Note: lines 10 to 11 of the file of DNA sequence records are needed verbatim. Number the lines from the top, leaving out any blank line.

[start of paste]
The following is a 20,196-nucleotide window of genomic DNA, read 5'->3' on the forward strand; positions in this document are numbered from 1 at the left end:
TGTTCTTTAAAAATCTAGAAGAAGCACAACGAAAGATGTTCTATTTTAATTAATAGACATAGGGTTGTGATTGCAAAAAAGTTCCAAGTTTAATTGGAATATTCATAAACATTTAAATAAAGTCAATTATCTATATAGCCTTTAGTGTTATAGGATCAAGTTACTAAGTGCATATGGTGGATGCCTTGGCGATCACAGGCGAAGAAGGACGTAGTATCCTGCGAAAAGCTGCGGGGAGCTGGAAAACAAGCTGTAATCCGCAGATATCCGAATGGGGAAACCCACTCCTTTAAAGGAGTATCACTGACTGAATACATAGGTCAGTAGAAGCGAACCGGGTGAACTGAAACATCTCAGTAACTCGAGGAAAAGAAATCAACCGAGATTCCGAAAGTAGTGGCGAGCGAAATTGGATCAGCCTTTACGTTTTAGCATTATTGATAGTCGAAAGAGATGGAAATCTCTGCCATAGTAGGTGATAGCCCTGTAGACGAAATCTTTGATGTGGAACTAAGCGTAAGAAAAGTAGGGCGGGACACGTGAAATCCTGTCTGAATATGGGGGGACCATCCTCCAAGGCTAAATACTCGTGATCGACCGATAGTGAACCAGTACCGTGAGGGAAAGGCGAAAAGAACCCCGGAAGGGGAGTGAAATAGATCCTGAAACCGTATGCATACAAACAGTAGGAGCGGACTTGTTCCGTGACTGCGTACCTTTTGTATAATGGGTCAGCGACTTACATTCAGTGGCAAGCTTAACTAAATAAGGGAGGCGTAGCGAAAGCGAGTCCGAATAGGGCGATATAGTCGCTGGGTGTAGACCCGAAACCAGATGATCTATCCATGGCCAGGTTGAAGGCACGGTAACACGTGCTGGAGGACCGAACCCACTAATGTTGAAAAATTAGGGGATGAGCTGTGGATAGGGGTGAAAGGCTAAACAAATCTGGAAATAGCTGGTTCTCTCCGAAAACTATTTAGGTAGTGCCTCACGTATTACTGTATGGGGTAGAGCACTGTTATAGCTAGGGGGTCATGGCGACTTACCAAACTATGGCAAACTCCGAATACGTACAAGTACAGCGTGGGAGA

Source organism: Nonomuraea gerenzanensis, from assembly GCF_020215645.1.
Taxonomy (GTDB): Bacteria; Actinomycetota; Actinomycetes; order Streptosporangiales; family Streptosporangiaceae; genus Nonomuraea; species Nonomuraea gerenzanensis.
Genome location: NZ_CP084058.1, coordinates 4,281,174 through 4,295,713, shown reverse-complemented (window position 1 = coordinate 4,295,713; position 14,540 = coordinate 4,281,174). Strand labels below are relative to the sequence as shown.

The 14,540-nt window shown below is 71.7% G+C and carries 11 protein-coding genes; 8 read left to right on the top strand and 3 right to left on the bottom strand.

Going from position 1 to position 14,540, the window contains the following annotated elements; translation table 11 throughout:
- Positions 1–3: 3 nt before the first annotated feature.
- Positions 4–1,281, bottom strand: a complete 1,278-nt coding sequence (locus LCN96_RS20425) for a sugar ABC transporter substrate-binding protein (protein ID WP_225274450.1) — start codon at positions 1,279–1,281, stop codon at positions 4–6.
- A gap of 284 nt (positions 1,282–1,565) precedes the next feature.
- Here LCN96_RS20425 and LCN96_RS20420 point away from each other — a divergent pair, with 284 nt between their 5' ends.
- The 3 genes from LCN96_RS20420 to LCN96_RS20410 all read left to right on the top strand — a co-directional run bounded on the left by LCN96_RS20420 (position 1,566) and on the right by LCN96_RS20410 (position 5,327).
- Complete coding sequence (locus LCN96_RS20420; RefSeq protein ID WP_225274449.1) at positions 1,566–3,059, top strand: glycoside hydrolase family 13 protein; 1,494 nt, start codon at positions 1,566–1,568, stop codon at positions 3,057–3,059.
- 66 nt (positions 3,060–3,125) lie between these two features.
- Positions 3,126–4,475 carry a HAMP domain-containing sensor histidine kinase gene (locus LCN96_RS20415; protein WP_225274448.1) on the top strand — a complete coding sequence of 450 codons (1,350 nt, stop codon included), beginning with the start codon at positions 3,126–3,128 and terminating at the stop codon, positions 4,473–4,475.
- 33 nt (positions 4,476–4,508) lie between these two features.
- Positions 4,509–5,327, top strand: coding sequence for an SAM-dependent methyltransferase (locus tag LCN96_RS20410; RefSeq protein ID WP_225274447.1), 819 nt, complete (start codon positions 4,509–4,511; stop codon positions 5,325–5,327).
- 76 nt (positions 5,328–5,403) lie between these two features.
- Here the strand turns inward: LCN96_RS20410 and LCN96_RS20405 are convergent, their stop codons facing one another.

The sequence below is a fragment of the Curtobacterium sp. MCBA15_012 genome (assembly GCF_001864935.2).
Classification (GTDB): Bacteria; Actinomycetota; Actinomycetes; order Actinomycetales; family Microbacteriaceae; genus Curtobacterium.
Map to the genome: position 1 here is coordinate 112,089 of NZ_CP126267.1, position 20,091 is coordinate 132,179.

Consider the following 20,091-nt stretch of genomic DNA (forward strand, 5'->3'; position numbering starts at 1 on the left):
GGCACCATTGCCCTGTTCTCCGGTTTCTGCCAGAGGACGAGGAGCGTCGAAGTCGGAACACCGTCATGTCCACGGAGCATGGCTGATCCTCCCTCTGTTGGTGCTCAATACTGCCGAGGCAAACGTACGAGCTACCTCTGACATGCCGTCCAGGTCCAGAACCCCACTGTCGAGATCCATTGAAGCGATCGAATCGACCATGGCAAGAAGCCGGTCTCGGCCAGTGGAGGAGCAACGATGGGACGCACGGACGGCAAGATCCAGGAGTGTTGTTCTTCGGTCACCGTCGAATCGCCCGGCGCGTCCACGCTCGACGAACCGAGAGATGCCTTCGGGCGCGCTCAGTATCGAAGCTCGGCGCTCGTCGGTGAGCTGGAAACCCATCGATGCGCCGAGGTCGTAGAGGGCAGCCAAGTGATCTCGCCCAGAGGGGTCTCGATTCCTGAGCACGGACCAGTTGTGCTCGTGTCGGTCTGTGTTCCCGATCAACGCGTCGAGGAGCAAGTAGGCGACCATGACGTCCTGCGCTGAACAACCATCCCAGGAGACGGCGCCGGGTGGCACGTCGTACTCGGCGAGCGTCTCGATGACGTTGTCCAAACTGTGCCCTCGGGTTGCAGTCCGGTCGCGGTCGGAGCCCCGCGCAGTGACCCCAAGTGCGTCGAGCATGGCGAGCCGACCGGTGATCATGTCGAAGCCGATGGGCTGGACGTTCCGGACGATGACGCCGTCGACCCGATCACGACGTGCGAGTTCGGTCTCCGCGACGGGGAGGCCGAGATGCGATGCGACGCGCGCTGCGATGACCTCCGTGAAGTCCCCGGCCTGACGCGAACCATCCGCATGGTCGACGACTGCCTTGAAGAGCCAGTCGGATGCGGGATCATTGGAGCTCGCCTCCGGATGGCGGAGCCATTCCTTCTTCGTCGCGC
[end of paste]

- A gap of 284 nt (positions 1,282–1,565) precedes the next feature.
- Here LCN96_RS20425 and LCN96_RS20420 point away from each other — a divergent pair, with 284 nt between their 5' ends.